As you may have heard by now, an ultra-Orthodox Jew went on a stabbing rampage yesterday during a gay pride parade in Jerusalem, injuring six people (two seriously). His ultra-Orthodox community is one that is known for its “hostility towards homosexuals.”
As if Yishai Schlissel‘s crime wasn’t bad enough, it turns out he did the same thing a decade ago:
A police spokesperson identified the suspect as the same man who stabbed three people at the parade in 2005.
Yishai Schlissel, an ultra-Orthodox Jew, was sentenced to 12 years in prison for that attack and was released from prison three weeks ago.
The question we ought to be asking is how much responsibility falls on his community for pushing the sort of anti-gay rhetoric that led one of its members to commit such a disturbing act. That’s not to say his community deserves any legal repercussions for something he did. For the most part, people have the right to say and think whatever they want. It’s not like anyone else in the community was trying to kill LGBT people and straight allies.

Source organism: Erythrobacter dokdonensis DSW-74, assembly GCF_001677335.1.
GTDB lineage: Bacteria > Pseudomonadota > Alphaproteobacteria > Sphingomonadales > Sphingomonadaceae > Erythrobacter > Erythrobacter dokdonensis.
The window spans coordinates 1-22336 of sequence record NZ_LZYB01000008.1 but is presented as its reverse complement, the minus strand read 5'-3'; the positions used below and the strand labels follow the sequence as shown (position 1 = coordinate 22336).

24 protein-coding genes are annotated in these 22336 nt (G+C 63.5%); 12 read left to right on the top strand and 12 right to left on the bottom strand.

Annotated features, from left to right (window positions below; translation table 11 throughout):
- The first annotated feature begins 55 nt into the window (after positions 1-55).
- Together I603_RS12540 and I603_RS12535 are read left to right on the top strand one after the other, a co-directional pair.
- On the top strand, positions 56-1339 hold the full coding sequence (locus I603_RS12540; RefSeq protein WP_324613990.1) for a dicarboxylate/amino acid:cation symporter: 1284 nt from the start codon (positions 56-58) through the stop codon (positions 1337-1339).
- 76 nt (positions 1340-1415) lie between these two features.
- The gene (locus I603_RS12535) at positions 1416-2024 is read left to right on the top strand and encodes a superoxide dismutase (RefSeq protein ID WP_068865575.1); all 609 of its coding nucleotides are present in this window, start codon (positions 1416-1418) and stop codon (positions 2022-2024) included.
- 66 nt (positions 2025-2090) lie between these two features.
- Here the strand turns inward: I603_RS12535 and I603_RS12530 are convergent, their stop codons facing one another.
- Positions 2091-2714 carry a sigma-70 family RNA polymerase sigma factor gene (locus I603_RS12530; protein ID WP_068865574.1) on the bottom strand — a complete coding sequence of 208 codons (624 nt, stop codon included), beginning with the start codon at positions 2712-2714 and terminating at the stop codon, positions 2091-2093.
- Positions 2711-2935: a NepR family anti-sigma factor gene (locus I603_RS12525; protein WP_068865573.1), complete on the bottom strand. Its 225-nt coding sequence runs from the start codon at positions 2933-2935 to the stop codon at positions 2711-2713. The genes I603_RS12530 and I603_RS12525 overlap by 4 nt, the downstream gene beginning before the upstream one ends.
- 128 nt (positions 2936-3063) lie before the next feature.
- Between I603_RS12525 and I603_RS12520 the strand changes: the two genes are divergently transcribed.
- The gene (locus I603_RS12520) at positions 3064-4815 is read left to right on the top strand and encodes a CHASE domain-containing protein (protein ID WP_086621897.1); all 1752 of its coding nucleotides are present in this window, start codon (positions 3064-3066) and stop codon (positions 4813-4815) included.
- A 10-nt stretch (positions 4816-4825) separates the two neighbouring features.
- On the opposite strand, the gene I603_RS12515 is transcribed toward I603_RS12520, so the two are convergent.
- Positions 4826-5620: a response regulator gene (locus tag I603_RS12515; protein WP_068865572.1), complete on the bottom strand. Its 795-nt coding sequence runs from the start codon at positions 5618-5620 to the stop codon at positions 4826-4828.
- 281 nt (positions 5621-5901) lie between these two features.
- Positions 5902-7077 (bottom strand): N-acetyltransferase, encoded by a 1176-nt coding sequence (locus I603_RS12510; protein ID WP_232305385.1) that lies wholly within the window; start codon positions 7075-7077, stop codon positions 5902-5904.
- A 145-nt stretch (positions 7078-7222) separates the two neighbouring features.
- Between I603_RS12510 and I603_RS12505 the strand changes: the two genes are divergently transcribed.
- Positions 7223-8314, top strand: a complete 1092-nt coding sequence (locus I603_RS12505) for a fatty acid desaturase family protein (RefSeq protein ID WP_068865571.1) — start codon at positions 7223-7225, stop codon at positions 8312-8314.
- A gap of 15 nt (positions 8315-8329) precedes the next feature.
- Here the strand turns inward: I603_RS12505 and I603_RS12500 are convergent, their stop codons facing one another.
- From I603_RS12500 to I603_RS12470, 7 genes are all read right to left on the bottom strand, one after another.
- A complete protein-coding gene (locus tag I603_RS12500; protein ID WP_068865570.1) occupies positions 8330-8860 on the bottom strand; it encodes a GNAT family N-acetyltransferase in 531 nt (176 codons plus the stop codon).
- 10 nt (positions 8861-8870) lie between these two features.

But you would hope community leaders have the ability to step back and think about whether a different approach to homosexuality on their end might have prevented this. (Another picture that was taken at the parade shows a man under a sign reading “Holyland Not Homoland!!!”)
I don’t have confidence they’ll do that. Faith-based hate is especially rigid.
***Update***: Prime Minister Benjamin Netanyahu issued this statement:
In Israel, everyone, including the LGBT community, has the right to live in peace, and we will defend that right. pic.twitter.com/H2fex3edfC
— Benjamin Netanyahu (@netanyahu) July 30, 2015
(Image via Reddit)